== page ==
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Over 1,000 New Yorkers rally for May Day protest against police brutality

Over 1,000 New Yorkers rally for May Day protest against police brutality
More than 1,000 people rallied in New York City’s Union Square for the May Day rally, bringing together American and immigrant workers to press for better pay and workers’ rights.

May Day traditionally is celebrated internationally as a day of solidarity for workers and laborers. Organizers with the May 1st Coalition in New York expanded the rally to embrace the groundswell of demonstrations against police killings of black people, thus creating the “March to Disarm the NYPD.”

This last fall, public outrage over the police killings of Mike Brown, Akai Gurley, Eric Garner and the almost countless other black people murdered by police erupted in massive demonstrations and riots across the country,” the group organizing the Union Square rally said on Facebook. “They demanded an end to assassinations by police.”

People gathered and held signs expressing solidarity with people all over the world, “From Baltimore to Ayotzinapa” in Mexico, where 43 students went missing after a confrontation with police.

At least 1,000 New Yorkers arrived, reported RT's Marina Portnaya.

The rally organizers embraced all oppressed peoples.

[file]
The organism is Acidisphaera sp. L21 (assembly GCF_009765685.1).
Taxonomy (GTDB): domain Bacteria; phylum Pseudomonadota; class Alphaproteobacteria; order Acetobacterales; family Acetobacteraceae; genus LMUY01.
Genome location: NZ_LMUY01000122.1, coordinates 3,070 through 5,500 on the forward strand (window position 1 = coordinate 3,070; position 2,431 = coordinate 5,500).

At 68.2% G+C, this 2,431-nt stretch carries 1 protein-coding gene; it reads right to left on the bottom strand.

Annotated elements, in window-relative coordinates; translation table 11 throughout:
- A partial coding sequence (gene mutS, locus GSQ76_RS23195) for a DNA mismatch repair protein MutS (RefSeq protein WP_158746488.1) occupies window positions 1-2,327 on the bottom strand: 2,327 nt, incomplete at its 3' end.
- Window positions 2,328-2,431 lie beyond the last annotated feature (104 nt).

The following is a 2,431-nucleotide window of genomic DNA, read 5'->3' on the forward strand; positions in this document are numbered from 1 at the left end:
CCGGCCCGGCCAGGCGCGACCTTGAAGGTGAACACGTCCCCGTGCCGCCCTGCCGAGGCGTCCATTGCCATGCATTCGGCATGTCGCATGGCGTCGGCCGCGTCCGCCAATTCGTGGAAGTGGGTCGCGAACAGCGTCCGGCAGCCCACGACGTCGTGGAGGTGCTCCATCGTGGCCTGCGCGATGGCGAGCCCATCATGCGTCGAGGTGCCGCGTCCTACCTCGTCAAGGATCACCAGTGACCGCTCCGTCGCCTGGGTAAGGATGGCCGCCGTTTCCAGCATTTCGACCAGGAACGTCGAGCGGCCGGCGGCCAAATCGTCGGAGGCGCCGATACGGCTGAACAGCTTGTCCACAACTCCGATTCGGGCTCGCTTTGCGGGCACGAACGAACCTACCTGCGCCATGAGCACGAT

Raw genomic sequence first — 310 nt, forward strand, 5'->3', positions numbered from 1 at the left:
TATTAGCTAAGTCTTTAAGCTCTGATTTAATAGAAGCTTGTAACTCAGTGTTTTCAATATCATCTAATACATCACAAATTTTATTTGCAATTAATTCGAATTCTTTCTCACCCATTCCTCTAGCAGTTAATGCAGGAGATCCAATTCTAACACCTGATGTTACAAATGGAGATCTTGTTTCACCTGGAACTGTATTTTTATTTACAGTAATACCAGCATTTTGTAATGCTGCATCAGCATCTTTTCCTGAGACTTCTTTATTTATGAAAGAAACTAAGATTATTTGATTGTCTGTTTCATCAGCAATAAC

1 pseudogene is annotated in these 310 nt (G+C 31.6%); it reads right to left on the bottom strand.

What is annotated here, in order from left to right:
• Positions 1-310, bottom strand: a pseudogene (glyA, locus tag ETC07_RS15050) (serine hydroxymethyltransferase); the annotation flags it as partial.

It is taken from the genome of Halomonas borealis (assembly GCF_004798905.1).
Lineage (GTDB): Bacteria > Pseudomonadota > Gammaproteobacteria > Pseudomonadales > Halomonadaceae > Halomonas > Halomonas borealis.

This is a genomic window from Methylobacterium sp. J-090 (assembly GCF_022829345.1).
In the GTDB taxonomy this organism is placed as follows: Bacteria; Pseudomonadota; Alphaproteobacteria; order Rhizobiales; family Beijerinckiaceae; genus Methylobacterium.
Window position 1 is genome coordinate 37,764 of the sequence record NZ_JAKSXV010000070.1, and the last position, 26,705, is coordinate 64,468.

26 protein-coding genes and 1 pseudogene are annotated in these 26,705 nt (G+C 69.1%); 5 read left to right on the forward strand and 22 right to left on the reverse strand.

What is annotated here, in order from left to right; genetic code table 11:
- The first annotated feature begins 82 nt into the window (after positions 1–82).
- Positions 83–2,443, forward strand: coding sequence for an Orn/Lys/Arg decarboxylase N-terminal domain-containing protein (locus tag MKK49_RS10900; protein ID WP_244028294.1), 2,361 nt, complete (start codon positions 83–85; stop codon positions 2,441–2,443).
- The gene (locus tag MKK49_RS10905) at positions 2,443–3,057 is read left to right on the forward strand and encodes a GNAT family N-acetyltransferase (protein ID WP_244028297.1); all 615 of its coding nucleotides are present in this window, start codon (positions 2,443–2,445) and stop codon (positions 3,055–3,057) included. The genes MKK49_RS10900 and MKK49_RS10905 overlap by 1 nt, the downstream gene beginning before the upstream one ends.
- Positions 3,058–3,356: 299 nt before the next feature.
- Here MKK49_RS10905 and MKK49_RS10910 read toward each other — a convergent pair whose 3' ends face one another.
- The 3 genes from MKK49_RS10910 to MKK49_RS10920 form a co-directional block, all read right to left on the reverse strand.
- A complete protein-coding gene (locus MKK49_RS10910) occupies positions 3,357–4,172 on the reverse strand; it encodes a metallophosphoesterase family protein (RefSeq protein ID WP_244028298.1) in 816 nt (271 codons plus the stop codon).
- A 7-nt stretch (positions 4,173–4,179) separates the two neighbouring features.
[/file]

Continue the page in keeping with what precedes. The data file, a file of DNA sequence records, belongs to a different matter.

In the late afternoon, marchers left Union Square for Foley Square in downtown Manhattan, walking through 2nd Avenue in the East Village where a gas fire recently destroyed three buildings, made residents homeless and put businesses out of work.

The march caused downtown gridlock temporarily.

Marchers chanted phrases such as, “all night all day, we’re doing this for Freddie Gray.” Their route was marked by barricades, with police officers traveling alongside protesters.

The NYPD has been criticized for the aggressive arrests of more than 140 protesters who rallied at Union Square on Wednesday in solidarity with Baltimore protesters over the death of Freddie Gray, 25. The Maryland State’s attorney announced indictments against six Baltimore police officers on Friday, including a charge of second-degree of murder.

Police Commissioner William Bratton said Friday that demonstrators should work with, not against, officers.

Elsewhere in New York, a dozen protesters unfurled a banner inside the Guggenheim Museum over unfair pay, and the museum was forced to close for the day. The protest was to challenge the museum’s alleged exploitation of laborers as it expands in Abu Dhabi.

According to the New York Times, advocates say workers pay recruitment and transit fees to be hired by construction companies that are overseen by the government in Abu Dhabi. Critics say the government takes the workers’ passports hostage, provides substandard housing and makes them work brutal schedules.

Hundreds mparticipated in May Day rallies in other US cities, including Minneapolis, Los Angeles, Oakland and Seattle, to demand rights for workers and immigrants, and an end to police brutality.

Several hundred people marched in Oakland, California, with some holding signs saying, “Racism is the Disease.” Others said they wanted better wages and working conditions for the masses.

In Los Angeles, a dozen protesters rallied before dawn to encourage the implementation of President Obama's program to protect millions of illegal immigrants from deportation.

The annual May 1 marches are rooted in labor movements, which hold annual demonstrations in a myriad of countries calling for improved workers' rights. In recent years, marches in the United States got a boost from immigrants seeking authorization to live and work in the country legally.